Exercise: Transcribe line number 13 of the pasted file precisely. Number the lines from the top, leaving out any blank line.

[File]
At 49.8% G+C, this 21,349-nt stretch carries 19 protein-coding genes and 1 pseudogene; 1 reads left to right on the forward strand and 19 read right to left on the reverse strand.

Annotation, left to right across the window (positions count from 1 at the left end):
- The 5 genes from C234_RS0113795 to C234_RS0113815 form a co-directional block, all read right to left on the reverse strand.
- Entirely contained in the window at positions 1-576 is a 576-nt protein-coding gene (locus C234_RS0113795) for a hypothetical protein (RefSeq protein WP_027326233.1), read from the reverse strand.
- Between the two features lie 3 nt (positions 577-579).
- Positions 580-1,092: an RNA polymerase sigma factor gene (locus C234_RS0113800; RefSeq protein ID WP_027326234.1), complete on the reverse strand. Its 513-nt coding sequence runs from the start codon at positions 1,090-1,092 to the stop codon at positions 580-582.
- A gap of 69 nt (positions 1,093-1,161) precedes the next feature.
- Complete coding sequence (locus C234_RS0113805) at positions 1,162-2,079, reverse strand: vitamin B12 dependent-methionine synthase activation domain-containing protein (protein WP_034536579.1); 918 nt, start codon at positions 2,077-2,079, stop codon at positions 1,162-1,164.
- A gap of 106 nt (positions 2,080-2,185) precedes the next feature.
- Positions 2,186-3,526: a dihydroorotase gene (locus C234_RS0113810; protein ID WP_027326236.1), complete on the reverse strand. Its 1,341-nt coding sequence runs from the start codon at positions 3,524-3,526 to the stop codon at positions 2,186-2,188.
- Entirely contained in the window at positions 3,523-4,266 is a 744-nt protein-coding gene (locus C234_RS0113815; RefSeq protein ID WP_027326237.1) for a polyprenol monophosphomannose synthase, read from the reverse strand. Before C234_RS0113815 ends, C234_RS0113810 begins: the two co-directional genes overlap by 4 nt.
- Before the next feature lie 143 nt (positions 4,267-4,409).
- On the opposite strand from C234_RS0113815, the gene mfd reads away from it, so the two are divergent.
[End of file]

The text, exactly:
- On the opposite strand from C234_RS0113815, the gene mfd reads away from it, so the two are divergent.